raised to the exponent R T. So why is that so important? The reason it's so important is, let's

go back, remember we talked about linear functions, in the previous set of

lectures, right? So remember linear function looks like this. So that would

mean that growth would sort of go ten right, eleven twelve thirteen fourteen and

so on, right. Exponential growth goes like this, it zooms up. Even faster than

something like X squared. So what that means that if you grow at a ten percent

rate, right, you're not just going to go ten, eleven, twelve, thirteen, fourteen,

fifteen, sixteen, right. In fact, if you grow at a ten percent rate, in seven years. Right.

Remember the rule of 72. 72 divided by ten is equal to seven. In seven years, what

you're gonna do, is you're going to double. So you'll be twice as well off as

you were before. [sound]. What have we learned? We've learned that if we get a

growth rate of, say, let's say three percent, four percent, five percent.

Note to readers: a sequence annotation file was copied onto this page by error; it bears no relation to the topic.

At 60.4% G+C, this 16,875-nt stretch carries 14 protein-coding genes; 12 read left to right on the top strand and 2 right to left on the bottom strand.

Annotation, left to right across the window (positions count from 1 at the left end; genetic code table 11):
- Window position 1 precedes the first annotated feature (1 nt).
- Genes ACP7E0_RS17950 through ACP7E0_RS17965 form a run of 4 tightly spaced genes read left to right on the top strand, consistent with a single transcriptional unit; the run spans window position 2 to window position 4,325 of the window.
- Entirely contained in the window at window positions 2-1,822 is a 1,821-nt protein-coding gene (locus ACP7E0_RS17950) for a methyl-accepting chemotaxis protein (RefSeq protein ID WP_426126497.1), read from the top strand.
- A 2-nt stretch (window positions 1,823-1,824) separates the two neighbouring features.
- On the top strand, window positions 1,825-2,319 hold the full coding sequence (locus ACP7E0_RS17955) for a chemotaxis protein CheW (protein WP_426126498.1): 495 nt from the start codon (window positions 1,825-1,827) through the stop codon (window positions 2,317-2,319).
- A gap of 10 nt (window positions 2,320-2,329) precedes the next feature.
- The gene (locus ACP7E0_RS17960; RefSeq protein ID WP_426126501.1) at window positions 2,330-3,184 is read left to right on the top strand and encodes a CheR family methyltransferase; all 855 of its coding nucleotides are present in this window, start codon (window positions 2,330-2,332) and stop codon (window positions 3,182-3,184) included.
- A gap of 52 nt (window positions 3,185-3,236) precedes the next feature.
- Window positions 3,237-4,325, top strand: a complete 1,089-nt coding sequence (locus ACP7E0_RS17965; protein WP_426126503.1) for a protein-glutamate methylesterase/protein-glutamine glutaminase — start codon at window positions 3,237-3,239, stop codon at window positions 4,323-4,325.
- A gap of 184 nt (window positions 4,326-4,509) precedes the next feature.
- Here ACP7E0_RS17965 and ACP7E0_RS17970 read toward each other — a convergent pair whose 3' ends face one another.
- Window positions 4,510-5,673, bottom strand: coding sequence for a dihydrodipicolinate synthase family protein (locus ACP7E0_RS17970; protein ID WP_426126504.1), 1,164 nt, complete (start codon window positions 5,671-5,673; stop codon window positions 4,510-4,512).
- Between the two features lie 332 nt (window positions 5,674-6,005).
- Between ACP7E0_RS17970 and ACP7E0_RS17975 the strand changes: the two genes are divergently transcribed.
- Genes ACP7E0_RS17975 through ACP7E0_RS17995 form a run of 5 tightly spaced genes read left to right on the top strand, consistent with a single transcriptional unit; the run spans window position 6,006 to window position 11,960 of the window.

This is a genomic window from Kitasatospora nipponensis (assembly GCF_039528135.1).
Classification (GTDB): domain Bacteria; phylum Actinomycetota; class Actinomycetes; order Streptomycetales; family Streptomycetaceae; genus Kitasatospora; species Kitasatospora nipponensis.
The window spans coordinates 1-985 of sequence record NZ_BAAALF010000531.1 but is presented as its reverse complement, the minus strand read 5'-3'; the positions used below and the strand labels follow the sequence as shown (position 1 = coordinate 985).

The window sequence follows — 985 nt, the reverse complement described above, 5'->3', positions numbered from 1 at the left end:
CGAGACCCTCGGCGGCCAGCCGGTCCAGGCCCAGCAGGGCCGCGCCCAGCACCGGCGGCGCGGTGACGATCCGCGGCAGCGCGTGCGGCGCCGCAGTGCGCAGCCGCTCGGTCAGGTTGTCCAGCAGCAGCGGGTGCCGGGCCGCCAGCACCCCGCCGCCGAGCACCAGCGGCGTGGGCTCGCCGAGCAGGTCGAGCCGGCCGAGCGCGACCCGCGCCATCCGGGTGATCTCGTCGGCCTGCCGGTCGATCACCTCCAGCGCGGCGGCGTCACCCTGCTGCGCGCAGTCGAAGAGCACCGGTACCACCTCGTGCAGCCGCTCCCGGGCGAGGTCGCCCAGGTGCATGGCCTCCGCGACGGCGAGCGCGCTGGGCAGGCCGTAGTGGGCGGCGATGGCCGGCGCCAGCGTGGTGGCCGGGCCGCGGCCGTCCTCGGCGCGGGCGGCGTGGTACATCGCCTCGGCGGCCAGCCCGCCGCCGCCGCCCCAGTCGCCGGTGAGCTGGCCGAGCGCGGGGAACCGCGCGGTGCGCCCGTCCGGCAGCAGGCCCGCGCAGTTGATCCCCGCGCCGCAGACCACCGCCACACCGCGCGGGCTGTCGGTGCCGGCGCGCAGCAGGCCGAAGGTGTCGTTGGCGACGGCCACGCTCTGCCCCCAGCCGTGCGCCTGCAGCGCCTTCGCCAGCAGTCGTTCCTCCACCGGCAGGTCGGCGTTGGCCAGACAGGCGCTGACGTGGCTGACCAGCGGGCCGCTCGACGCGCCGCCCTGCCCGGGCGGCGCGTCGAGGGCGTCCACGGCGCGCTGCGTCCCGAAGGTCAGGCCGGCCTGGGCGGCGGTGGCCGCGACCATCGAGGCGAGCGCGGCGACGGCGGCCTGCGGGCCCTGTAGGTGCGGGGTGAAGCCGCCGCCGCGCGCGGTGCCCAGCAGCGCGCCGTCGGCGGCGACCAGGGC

Right, that, that can lead to significantly better, you know higher GDP

down the road, than if the growth rate is just a little bit smaller. And the reason

why is because we've got this exponential growth. The world is not, the outcome is

not going to be sort of linear in these growth rates. It's going to be exponential

over time. So what you'd like to do is sustain a higher growth rate. So what we

want to do next is construct some models of growth where we can see how this

economic growth depend on things like saving, depreciation and technology. Okay,

thank you.